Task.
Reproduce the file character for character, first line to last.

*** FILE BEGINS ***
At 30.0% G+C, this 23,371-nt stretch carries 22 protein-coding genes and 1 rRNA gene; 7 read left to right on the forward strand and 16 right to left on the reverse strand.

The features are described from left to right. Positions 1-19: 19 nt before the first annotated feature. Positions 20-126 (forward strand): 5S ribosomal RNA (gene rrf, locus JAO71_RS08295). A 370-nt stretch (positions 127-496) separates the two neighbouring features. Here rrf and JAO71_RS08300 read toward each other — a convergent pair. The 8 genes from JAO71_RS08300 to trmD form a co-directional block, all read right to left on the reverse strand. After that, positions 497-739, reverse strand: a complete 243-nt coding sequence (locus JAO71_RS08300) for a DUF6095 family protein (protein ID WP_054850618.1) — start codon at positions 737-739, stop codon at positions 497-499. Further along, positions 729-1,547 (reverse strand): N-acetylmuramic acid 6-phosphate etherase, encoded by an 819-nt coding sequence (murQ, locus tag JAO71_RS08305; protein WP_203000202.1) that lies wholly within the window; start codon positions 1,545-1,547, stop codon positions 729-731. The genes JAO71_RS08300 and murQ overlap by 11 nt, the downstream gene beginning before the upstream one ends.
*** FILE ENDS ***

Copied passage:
At 30.0% G+C, this 23,371-nt stretch carries 22 protein-coding genes and 1 rRNA gene; 7 read left to right on the forward strand and 16 right to left on the reverse strand.

The features are described from left to right. Positions 1-19: 19 nt before the first annotated feature. Positions 20-126 (forward strand): 5S ribosomal RNA (gene rrf, locus JAO71_RS08295). A 370-nt stretch (positions 127-496) separates the two neighbouring features. Here rrf and JAO71_RS08300 read toward each other — a convergent pair. The 8 genes from JAO71_RS08300 to trmD form a co-directional block, all read right to left on the reverse strand. After that, positions 497-739, reverse strand: a complete 243-nt coding sequence (locus JAO71_RS08300) for a DUF6095 family protein (protein ID WP_054850618.1) — start codon at positions 737-739, stop codon at positions 497-499. Further along, positions 729-1,547 (reverse strand): N-acetylmuramic acid 6-phosphate etherase, encoded by an 819-nt coding sequence (murQ, locus tag JAO71_RS08305; protein WP_203000202.1) that lies wholly within the window; start codon positions 1,545-1,547, stop codon positions 729-731. The genes JAO71_RS08300 and murQ overlap by 11 nt, the downstream gene beginning before the upstream one ends.